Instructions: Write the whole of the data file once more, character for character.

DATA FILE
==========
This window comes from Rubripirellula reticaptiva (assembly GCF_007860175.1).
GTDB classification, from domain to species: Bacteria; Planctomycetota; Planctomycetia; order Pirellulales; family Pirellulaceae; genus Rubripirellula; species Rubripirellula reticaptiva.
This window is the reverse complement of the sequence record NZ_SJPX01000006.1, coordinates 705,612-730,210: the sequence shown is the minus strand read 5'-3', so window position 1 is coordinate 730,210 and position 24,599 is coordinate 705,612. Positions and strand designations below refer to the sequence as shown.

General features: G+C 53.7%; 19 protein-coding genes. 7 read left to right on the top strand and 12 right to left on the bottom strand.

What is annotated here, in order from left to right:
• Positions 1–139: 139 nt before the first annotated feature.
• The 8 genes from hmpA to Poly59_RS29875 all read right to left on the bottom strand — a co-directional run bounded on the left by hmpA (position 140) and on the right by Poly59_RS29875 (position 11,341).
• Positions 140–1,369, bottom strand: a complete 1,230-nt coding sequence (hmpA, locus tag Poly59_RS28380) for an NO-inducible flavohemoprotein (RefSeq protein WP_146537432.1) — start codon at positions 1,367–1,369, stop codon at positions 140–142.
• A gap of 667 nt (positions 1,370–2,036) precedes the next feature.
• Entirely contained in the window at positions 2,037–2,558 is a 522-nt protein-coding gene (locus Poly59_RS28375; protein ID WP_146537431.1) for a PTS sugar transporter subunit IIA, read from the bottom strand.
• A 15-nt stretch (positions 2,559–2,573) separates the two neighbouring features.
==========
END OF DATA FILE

This window comes from Rubripirellula reticaptiva (assembly GCF_007860175.1).
GTDB classification, from domain to species: Bacteria; Planctomycetota; Planctomycetia; order Pirellulales; family Pirellulaceae; genus Rubripirellula; species Rubripirellula reticaptiva.
This window is the reverse complement of the sequence record NZ_SJPX01000006.1, coordinates 705,612-730,210: the sequence shown is the minus strand read 5'-3', so window position 1 is coordinate 730,210 and position 24,599 is coordinate 705,612. Positions and strand designations below refer to the sequence as shown.

General features: G+C 53.7%; 19 protein-coding genes. 7 read left to right on the top strand and 12 right to left on the bottom strand.

What is annotated here, in order from left to right:
• Positions 1–139: 139 nt before the first annotated feature.
• The 8 genes from hmpA to Poly59_RS29875 all read right to left on the bottom strand — a co-directional run bounded on the left by hmpA (position 140) and on the right by Poly59_RS29875 (position 11,341).
• Positions 140–1,369, bottom strand: a complete 1,230-nt coding sequence (hmpA, locus tag Poly59_RS28380) for an NO-inducible flavohemoprotein (RefSeq protein WP_146537432.1) — start codon at positions 1,367–1,369, stop codon at positions 140–142.
• A gap of 667 nt (positions 1,370–2,036) precedes the next feature.
• Entirely contained in the window at positions 2,037–2,558 is a 522-nt protein-coding gene (locus Poly59_RS28375; protein ID WP_146537431.1) for a PTS sugar transporter subunit IIA, read from the bottom strand.
• A 15-nt stretch (positions 2,559–2,573) separates the two neighbouring features.